Who killed the goose that laid the gold records -- the music business? There are many suspects.
File sharing gets its fair share of the blame, but it's merely the vulture picking at a corpse that missed the high-tech transfusion of digital delivery that could have given the industry new life. And one could indict the major labels and their bully boy, the Recording Industry Association of America, for their recent policy of waging war on their consumers. But that's just a near-sighted business showing its stupidity by nailing its own coffin top down.
There are other factors that helped dig the grave. Cable television and video games offered other enticements for consumer interest and funds. Narrowing radio formats and industry consolidation also certainly wounded a business that for far too long let radio be the tail that wagged its dog. And I like to hum the tune of "Video Killed The Radio Song," noting how the once saving grace of music videos -- which boosted the business when MTV emerged in the early 1980s -- actually hurt music by accenting visual style over musical substance.
One could even point to the record companies themselves and their antiquated and inefficient accent on blockbusters over career artists that might keep customers returning to the well, albeit for smaller sips over a longer time. And that's just the most evident mistake that the business itself made in its arrogance and lack of vision.
The signs that the industry is in decline are all around us, and surrounding it are enough reasons to make up a murderous mob. Record retailers are dropping right and left, and certainly share the blame in the death. As I write this, Vivendi is hawking its entertainment division to buyers, offering up the largest music company, Universal Music, as a sacrifice to pay its debts. And it appears that soon the five major label groups could become only four as merger rumors abound.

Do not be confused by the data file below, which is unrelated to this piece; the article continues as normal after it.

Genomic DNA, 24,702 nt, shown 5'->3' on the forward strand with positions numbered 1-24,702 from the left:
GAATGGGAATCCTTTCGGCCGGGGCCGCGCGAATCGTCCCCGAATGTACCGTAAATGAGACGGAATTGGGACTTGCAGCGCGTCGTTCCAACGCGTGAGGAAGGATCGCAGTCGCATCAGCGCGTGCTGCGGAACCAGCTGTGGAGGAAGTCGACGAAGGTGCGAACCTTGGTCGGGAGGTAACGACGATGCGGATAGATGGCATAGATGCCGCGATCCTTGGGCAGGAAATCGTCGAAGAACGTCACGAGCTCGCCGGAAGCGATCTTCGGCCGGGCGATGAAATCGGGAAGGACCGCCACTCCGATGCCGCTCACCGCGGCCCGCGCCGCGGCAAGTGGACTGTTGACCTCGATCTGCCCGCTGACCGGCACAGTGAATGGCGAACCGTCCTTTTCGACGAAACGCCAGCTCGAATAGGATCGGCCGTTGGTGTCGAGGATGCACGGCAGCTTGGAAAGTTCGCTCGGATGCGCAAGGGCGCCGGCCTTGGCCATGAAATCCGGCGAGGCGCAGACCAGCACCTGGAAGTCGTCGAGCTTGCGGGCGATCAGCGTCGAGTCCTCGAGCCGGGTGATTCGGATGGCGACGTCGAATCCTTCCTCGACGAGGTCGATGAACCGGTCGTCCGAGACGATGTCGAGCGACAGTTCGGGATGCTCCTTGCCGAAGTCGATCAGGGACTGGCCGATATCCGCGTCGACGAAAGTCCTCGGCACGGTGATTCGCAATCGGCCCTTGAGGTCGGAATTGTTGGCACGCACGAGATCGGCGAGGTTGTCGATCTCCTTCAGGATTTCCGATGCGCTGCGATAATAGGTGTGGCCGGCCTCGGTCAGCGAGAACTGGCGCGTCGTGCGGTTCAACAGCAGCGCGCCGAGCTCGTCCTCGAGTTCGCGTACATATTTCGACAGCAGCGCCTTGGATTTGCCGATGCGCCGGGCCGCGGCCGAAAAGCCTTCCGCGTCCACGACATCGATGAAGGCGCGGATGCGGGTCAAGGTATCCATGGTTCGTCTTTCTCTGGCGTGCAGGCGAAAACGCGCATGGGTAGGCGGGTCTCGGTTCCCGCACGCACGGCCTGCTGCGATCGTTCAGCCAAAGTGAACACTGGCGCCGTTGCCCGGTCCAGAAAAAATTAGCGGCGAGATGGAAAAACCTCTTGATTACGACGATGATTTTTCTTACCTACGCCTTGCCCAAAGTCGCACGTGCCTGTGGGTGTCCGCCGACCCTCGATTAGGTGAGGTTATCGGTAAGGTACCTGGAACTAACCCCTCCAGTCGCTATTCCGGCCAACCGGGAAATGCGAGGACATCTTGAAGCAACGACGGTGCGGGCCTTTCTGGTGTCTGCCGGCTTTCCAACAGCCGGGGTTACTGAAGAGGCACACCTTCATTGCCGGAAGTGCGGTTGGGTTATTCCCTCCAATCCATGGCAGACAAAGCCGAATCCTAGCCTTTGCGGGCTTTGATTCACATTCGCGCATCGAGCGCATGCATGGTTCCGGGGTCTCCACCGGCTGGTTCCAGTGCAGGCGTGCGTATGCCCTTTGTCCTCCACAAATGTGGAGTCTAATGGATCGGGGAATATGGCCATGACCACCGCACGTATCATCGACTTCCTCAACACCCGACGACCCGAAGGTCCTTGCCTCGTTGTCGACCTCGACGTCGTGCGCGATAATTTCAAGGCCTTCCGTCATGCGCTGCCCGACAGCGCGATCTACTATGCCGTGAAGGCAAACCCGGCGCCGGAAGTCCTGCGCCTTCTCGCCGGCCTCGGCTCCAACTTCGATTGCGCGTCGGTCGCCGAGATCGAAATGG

But all of that might only be the death throes of an industry that took a fatal bullet long ago. Because I believe that the record business was killed by Wall Street some two decades ago.
My highly significant other told me the other day that I am financially naive in my disdain for the markets, and yes, she has a point. I've never been at the place where I might explore its opportunities for my own personal gain, and even if I ever am, I remain personally and philosophically wary. In my naivete, I believe that serving the consumer rather than the money men is better for business, silly me.
Yet I believe I witnessed the killer blows when Wall Street finally stopped ignoring the music business and smelled fresh blood in an industry it had once dismissed as too small and chaotic to deserve its attention. It came during the late '70s and early '80s, when sales of single albums leaped from gold (half a million) and platinum (a million) leaped into the multi-millions with albums like Michael Jackson's Thriller. Prior to that, the record industry wasn't raking in the cash in such numbers as to merit Wall Street's attention, and was pretty much left to its devices, however inefficient as they might have been. But once the financial sharks smelled blood, it was the beginning of the end.
The man to possibly blame for this is also, ironically, a corporate takeover king who nonetheless understood how to keep the record business vital -- the late Steve Ross, the man who built Warner Communications out of the Kinney Corporation's collection of parking lots and funeral parlors. When Ross acquired Warner Bros./Reprise, Atlantic and Elektra Records, he tipped off the dice-throwers on the Street to fresh meat.
Yet Ross also understood the importance of keeping the music men at the helm of those companies. But once he passed away, the Warner Music empire he built on the talents of creative types was destroyed by the machinations and ambitions of those obsessed with finance over art.
It's all laid out quite entertainingly in the recent book Exploding: The Highs, Hits, Hype, Heroes, and Hustlers of the Warner Music Group. Written by longtime Warner/Reprise creative exec Stan Cornyn, it traces a line over Cornyn's 34 years with Warners that begins on the street where records were hustled and ends on Wall Street with numbers being crunched.
Yes, there will always be some form of a recorded music business, although the form it will take remains in question. But the shift from art to product that now finds that business in crisis came some two decades ago. And those of us who love music for its own sake can now only mourn how something so vital to the human experience -- the music itself -- has become secondary to the money.
Rob Patterson is a music and entertainment writer in Austin, Texas. Email firstname.lastname@example.org.